Natural disasters are here to stay and our communities need to be as prepared as possible and ready for any natural upheaval, anywhere, at any time. Preparing for natural disturbances, or even disasters, ahead of time is imperative to minimize potential damage and reduce fatality. The need for pre-planning was made especially apparent by the recent devastating Oklahoma tornadoes that stomped through the suburbs of Oklahoma City. A warning was sounded out to local communities as a tornado touched down approximately sixteen minutes later, travelling twenty long, destructive miles.
The climate also sends along warning signals as it continues to change its usual patterns of behavior and is supplying a largely unpredictable array of climactic hindrances onto our normal flow of life. New England is attuned to the realities of powerful hurricanes that blow up our coast year in and out, snow storms that stop the show altogether, and torrentially-natured showers. However, true preparedness is tested when unprecedented natural disturbances emerge from thin air. The tornado that struck Springfield, Massachusetts just over two years ago blind-sided that community; when’s the last time you heard a tornado warning sound in New England?
Once a decade? Maybe? Tornadoes in New England are about as common as snowflakes in Florida.
Although pre-storm preparedness is crucial, these disturbances are going to continue to shout their war-cries across the surface of this planet, whether we are here or not. This implies that post-storm recovery can be just as important because of the inevitable nature of climatic climaxes. It begs the question, what are the best ways to rebuild, restructure, and empower recovering communities so they can rise up and thrive in the aftermath?
The MA DOER and regional utility companies, quickly identified the implications energy efficiency had in the rebuilding phase in the aftermath of the Springfield tornado, and the Center for EcoTechnology was there with boots on the ground to help. “We saw a lot of damage dealt to a community in a very short period of time,” said John Majercak, CET’s Executive Director, “If the community has to rebuild one way or the other, why not take the opportunity to implement elements of energy efficiency, the community will only benefit in the long-run.” Energy efficiency care-packages included zero interest loans, robust incentive programs and strong outreach and support efforts supplied by utilities, federal/state agencies, and CET.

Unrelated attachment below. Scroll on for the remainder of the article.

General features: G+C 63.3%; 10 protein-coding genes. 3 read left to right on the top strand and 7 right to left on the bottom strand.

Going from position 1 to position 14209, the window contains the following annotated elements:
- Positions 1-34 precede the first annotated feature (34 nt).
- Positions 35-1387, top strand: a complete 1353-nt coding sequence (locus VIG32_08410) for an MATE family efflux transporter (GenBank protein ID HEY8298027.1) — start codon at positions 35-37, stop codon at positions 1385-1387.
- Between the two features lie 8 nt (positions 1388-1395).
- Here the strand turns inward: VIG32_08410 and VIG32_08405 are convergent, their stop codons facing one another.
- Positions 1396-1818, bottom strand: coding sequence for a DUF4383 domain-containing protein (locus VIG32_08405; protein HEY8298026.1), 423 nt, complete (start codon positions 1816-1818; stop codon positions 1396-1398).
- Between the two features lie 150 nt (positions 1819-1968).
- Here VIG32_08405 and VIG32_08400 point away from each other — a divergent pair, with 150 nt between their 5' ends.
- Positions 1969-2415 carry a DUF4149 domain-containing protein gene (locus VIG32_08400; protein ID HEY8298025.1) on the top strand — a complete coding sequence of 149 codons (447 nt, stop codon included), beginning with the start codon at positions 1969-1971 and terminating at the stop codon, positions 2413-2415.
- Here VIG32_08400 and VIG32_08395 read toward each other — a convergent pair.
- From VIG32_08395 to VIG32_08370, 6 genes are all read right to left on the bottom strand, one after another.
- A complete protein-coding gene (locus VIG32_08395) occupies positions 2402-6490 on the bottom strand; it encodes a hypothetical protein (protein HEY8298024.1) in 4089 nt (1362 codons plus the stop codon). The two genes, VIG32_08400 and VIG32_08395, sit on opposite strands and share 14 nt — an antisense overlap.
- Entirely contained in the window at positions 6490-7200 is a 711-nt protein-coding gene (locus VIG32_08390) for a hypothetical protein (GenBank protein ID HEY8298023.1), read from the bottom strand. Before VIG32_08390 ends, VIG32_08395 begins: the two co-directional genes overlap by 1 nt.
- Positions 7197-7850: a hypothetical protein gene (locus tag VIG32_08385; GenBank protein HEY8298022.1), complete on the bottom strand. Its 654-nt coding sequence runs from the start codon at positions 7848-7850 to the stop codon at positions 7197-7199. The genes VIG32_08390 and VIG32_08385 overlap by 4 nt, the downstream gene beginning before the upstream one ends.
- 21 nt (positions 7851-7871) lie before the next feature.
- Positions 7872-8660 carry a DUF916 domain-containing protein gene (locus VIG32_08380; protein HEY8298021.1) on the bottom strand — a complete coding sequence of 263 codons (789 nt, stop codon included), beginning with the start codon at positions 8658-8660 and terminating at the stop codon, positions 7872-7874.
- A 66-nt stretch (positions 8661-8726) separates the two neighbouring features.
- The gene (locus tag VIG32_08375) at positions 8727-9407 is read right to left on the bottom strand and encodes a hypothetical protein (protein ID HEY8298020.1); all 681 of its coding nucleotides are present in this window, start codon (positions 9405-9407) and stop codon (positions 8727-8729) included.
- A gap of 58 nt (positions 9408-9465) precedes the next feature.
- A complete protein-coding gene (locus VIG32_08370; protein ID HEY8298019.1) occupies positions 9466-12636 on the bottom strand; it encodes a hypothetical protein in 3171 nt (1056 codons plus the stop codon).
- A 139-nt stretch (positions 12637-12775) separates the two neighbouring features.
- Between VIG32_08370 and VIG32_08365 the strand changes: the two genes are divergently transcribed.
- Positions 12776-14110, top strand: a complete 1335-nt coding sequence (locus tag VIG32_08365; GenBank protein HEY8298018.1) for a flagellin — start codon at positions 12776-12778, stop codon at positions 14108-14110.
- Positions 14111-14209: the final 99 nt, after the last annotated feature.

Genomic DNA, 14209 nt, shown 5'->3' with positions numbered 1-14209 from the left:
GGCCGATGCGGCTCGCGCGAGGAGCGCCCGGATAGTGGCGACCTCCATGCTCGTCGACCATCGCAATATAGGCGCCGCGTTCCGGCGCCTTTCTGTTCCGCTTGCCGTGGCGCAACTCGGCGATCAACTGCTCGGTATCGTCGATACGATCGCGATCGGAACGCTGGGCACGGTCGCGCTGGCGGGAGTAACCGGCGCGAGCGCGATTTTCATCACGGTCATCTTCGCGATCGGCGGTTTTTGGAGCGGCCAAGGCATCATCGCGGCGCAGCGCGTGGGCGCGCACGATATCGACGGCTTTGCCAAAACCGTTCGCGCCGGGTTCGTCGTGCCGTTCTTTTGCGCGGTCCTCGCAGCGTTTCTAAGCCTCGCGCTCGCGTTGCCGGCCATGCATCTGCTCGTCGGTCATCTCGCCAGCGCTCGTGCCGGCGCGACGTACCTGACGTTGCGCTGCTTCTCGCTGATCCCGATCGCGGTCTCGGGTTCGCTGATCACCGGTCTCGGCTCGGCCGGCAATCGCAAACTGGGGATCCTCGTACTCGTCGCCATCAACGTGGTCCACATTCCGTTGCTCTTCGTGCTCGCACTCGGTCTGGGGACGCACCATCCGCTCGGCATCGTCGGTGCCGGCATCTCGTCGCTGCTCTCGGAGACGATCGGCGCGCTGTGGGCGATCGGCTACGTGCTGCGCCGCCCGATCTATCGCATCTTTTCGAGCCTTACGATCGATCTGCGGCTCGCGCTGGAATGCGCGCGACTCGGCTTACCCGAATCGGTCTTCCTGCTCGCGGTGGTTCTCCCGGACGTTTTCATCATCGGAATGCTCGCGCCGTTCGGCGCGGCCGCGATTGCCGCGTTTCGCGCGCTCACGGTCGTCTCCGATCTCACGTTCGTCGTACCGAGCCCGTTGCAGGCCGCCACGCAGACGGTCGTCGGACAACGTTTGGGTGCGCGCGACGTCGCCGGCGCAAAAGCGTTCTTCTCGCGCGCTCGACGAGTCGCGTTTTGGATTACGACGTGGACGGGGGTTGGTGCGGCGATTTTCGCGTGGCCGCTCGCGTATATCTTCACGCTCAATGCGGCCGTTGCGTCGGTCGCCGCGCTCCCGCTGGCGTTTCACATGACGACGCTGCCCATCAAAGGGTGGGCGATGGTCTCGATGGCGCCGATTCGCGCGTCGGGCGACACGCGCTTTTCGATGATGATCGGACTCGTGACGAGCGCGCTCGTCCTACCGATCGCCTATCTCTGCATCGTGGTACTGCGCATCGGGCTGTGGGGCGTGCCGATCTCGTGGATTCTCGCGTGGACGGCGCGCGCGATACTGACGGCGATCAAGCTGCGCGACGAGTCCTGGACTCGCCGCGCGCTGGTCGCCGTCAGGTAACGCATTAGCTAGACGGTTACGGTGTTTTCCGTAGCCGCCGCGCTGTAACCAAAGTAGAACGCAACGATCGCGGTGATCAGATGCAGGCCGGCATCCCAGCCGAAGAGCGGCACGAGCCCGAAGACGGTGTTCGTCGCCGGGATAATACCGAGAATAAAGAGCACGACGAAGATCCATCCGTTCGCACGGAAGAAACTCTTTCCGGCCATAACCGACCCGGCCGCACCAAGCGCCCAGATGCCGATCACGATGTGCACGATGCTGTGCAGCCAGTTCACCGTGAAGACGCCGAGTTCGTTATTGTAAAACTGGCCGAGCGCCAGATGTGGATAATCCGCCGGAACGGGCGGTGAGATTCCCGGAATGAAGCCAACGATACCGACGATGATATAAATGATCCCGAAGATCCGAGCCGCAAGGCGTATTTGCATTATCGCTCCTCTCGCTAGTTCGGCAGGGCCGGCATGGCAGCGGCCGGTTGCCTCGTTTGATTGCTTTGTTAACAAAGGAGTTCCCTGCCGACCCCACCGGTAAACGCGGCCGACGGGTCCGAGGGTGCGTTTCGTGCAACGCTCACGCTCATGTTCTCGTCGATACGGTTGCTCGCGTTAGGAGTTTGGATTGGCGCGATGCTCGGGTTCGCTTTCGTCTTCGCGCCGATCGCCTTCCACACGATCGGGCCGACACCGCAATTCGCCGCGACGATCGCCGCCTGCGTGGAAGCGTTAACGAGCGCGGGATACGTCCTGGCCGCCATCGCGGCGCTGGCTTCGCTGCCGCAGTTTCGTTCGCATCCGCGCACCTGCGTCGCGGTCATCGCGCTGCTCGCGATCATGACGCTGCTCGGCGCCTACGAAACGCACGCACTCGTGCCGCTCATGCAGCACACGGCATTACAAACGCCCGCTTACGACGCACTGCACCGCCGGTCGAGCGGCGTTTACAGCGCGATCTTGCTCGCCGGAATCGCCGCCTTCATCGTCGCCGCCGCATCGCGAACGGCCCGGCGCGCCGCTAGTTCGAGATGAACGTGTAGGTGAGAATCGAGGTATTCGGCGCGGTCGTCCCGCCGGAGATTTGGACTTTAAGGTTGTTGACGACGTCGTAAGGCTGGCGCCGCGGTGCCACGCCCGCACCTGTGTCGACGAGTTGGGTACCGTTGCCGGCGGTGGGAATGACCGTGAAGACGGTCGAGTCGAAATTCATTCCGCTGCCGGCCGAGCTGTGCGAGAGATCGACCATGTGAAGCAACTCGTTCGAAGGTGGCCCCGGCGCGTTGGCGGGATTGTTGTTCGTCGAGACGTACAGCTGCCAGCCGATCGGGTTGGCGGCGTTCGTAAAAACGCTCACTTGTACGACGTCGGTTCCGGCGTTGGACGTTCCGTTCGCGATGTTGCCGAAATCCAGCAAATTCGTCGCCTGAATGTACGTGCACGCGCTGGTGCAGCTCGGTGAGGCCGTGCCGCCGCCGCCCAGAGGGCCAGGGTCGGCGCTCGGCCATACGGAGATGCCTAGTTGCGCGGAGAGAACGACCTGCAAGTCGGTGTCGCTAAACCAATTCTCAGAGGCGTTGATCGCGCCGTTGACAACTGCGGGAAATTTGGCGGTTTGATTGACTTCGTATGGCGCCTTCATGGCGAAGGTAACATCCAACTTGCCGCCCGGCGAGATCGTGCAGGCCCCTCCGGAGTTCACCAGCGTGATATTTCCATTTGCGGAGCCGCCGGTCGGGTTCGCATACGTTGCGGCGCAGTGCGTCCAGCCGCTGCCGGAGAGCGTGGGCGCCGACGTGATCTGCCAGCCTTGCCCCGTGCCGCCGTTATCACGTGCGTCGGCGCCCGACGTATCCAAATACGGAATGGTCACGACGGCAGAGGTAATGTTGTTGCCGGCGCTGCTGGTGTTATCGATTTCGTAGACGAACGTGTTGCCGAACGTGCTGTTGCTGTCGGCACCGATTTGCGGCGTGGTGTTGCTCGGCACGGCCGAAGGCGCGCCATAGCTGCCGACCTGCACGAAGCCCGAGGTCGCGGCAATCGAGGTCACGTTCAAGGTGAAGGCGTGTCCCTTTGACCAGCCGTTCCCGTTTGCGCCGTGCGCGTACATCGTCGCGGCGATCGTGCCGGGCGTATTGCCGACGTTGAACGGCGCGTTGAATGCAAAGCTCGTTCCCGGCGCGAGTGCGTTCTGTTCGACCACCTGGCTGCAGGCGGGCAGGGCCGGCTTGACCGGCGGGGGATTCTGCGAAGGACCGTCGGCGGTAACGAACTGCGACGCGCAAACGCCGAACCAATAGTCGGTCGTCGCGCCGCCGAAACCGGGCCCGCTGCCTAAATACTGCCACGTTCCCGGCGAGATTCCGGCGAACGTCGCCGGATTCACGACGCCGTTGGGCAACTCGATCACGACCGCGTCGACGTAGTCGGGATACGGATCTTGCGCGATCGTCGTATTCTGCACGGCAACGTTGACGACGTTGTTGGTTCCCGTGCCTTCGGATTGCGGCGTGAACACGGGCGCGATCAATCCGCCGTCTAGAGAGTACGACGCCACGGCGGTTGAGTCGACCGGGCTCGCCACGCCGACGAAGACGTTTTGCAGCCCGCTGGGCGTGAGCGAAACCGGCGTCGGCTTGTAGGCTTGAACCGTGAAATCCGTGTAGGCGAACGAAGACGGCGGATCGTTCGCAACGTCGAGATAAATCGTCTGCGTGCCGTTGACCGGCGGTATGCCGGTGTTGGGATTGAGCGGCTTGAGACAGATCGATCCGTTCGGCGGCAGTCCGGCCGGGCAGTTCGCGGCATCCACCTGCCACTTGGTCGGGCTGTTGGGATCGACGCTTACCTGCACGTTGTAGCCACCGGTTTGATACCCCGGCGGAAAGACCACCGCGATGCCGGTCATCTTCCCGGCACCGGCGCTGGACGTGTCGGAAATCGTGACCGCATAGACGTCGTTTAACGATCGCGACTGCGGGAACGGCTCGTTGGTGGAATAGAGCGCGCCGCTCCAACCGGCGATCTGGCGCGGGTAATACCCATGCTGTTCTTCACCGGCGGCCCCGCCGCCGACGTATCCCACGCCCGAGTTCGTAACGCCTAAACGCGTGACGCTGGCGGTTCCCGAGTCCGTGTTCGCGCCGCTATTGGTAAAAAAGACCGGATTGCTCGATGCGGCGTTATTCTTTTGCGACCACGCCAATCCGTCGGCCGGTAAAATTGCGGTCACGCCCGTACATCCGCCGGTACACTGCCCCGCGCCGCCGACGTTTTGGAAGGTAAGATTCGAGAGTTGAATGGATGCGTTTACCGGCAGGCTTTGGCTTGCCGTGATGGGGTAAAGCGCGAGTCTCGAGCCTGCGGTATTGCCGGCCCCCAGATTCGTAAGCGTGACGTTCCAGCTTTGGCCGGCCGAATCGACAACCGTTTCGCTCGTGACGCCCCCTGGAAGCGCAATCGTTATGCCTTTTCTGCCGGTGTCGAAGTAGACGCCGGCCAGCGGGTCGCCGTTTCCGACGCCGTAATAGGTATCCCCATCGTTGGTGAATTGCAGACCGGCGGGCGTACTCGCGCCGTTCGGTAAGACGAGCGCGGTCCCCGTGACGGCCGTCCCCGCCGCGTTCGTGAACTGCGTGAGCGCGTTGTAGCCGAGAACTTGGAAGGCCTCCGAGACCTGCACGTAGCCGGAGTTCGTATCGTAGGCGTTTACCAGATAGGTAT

Now, two years and three days later, Springfield is coasting down the other side of the hill. The local community tore off their band-aids, simultaneously increasing implemented energy efficiency across the board, and supplied other stricken communities with a model of practical improvement.
The Center for EcoTechnology also provides a model of energy efficiency retrofitting while offering a much needed service to the community. EcoBuilding Bargains is a CET facility, located in Springfield, that accepts donations of quality home improvement materials and sells them to the public at low prices. Their mission is to produce less waste by recycling building materials within the walls of a highly efficient, retrofitted building. They provided an old fossil with a new life; this 100 year old, 60,000 square foot complex now uses 88% less energy than it did before it underwent efficiency improvements that included new lighting, updated heating and cooling infrastructures, automated systems, and insulation.
This quintessential example of an energy efficiency retrofit leads the way for a community that just underwent an arduous rebuilding process. John Majercak asserts that “we can cost-effectively retrofit old and damaged buildings. It holds implications for the health of a robust community and gives guidance to those ready to make energy efficiency a priority.”